A period Chicago Times (long gone) newspaper article with the headline - Army lists 90 of Area Slain in Action. Both 2nd Lt. James J. Ruzicka and 2nd Lt. Peter P. Igoe have their photos published. Published December 15, 1944.
I have a hard time imagining what it must have been like on the American home front in late 1944. Look at all these brave men who perished! And this was just the Chicago area. I can't determine exactly the time-period that these deaths cover - One month? Two Months? The only clue comes in the opening paragraph where the words:
"Ninety Army men were listed as killed in action and one merchant marine seaman as missing TODAY in casualty reports of the War and Navy Departments."
Not much of a clue but I take the word TODAY as meaning the date of this article's publication - 12/15/1944. That is, the casualty report was issued "today". What time period it spans is not mentioned. Perhaps in those times it was common knowledge among the American civilian population what time-period these casualty reports covered. That is, everyone knew that they covered a month, or a quarter (3 months) or some other known time period. But by any measure, a lot of strong, young handsome men were giving their lives to keep the world free from evil.
This article was published exactly one month after Robert Fox wrote a letter to my Grandma Mamie. And five weeks after my Grand Uncle JB McKeon was writing letters to the mothers of other crewmen expressing wistful hopes that perhaps Peter was still alive. This news article must have erased all doubt of his death.
When I visited Peter P. Igoe's grave in the Brittany-American Cemetery in June 2017, I was flooded with a powerful sense of history, fate and the finality of the sacrifice of so many brave men. As I gazed upon the row-upon-row-upon-row of white crosses and the occasional Star of David or Muslim Crescent, I thought to myself: These men are truly at peace. Their brave sacrifices saved the world and here they rest, in eternal honor.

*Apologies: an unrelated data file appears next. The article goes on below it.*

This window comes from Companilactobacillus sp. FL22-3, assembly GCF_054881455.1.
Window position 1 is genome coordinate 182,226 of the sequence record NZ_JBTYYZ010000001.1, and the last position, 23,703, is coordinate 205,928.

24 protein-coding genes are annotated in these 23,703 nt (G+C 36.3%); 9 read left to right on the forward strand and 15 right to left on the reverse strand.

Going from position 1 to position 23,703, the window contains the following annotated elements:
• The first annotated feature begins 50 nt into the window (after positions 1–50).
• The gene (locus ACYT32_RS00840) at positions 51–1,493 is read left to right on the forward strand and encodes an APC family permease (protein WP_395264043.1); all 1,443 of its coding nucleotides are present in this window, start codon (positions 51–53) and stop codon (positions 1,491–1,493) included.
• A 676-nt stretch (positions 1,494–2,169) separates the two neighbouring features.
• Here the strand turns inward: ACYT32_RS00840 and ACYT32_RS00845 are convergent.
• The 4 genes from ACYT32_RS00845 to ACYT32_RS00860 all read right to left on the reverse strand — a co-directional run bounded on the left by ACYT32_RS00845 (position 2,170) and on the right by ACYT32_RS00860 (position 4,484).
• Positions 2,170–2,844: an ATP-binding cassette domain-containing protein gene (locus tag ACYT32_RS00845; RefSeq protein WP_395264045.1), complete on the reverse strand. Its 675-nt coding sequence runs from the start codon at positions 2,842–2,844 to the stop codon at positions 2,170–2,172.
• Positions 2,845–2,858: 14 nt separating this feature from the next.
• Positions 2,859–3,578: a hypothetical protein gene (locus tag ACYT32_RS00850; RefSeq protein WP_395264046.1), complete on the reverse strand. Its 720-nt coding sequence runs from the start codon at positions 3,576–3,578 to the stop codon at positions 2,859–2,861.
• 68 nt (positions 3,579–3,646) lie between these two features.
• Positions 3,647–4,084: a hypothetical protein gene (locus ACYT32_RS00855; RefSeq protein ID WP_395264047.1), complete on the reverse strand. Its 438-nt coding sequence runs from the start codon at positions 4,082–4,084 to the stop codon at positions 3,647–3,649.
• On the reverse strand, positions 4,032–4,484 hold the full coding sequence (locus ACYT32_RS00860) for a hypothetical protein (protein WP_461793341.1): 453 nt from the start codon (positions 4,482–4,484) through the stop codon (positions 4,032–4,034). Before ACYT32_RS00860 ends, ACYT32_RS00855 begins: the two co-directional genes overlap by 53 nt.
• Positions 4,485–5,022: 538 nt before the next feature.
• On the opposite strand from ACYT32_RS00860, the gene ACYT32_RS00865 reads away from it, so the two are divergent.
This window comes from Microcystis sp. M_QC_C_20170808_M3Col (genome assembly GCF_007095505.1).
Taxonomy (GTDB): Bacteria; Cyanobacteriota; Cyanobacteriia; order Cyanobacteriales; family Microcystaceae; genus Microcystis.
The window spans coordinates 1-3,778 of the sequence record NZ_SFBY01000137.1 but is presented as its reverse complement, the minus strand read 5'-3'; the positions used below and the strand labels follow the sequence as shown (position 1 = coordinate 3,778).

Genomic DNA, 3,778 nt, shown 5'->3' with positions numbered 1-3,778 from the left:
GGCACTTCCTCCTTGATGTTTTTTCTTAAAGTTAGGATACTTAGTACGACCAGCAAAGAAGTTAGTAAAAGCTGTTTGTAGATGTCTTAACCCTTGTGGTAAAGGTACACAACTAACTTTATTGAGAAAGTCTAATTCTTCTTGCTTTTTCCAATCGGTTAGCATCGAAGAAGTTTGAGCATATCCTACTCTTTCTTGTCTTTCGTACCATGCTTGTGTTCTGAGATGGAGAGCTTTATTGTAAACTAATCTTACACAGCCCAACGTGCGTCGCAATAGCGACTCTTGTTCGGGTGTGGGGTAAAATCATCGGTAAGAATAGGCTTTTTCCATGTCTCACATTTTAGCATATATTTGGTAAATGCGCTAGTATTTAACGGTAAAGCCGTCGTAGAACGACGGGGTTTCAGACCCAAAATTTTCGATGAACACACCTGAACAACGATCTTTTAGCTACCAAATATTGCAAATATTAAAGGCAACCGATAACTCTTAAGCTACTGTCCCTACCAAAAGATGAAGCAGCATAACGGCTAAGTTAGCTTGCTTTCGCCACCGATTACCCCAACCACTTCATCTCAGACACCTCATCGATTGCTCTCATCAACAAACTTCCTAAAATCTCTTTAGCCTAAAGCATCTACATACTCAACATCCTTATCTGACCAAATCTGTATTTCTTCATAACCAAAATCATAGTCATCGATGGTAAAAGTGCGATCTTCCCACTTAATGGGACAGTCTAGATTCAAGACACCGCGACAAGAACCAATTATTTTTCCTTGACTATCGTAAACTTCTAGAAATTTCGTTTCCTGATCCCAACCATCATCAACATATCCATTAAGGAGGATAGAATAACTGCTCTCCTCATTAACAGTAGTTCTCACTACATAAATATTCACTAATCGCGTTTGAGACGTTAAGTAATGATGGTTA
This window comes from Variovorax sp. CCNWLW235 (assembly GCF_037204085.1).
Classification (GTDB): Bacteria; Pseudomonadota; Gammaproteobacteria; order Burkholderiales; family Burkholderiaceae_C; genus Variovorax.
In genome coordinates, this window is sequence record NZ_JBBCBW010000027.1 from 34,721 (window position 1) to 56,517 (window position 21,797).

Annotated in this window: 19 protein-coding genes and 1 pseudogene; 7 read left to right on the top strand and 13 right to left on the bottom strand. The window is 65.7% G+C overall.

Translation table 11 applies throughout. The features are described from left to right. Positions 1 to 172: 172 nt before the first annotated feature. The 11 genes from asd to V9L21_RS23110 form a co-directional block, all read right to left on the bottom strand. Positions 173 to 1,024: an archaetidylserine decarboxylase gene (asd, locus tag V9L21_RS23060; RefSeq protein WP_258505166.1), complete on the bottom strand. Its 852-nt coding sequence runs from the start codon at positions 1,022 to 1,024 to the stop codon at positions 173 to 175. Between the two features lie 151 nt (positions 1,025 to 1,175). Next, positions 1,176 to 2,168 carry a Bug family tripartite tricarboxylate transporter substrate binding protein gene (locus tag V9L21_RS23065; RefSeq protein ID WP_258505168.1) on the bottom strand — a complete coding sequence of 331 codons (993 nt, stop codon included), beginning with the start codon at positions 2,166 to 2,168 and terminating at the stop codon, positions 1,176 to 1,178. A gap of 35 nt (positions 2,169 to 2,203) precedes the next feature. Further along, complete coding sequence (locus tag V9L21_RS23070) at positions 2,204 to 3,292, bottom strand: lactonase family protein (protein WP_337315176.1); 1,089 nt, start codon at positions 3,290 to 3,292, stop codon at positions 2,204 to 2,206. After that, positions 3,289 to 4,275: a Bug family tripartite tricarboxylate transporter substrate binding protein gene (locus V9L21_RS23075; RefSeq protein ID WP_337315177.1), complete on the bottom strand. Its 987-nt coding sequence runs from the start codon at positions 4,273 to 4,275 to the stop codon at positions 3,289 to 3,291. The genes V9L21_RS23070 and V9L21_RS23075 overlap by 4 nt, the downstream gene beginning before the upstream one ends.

Having spoken with a few Kaspshak relatives back in May of 2017, prior to visiting France, I knew that Mrs. Anna Kaspshak, Edward's mother paid to have her son's remains flown back to the United States for burial. She did this back in the time period of WW II. They even sent me a few photos of 2nd Lt. Edward Kaspshak's grave in New Jersey. I will ask them for permission to post those photos.
Our family has the strong feeling that Peter Phillip Igoe is buried right where he belongs - in the beautiful hills and valleys of the Brittany region of France, resting besides his brave compatriots in eternal rest. We could, if desired, arrange to have his remains returned to say, Illinois. Even at this late date. We choose not to disturb his rest.
God Bless, Uncle Pete.
Military | Second Lieutenant | Navigator
Igoe was killed in action on 18 July 1944, during a tactical mission to support the Normandy Invasion. His aircraft B-24 'Spare Parts' #41-29350 was hit by flak and crashed into the English Channel near Granville. Members of the crew reported he was in...
Military | Second Lieutenant | Co-Pilot
Killed in Action (KIA) Shot down by flak and crashed into English Channel in B-24 Spare Parts #4129350